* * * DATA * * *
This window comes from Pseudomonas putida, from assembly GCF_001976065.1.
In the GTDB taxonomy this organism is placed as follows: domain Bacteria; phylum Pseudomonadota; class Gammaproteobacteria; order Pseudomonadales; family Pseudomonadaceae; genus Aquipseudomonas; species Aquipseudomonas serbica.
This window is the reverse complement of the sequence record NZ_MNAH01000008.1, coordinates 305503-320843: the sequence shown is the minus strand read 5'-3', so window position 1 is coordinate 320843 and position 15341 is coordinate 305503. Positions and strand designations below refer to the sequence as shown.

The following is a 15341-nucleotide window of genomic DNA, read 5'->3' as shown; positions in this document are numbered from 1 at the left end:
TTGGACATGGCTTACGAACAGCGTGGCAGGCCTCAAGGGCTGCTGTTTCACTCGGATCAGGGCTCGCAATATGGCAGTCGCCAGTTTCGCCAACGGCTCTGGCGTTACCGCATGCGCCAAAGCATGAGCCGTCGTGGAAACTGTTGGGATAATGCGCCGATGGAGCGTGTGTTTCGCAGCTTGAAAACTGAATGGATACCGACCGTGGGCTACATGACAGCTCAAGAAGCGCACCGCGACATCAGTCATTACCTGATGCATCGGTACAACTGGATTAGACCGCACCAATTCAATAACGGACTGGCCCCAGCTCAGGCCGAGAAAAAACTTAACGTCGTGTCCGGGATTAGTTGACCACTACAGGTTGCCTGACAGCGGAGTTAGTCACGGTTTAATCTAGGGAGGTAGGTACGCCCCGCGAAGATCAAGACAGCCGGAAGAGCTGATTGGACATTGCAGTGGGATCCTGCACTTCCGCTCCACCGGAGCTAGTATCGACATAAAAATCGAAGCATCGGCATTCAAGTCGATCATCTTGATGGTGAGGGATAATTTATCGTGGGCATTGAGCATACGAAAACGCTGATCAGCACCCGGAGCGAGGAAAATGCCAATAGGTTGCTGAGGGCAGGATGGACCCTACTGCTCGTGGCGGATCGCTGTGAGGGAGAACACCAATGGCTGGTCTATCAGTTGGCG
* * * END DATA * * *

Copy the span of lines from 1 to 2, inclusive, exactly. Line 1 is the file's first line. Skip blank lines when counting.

This window comes from Pseudomonas putida, from assembly GCF_001976065.1.
In the GTDB taxonomy this organism is placed as follows: domain Bacteria; phylum Pseudomonadota; class Gammaproteobacteria; order Pseudomonadales; family Pseudomonadaceae; genus Aquipseudomonas; species Aquipseudomonas serbica.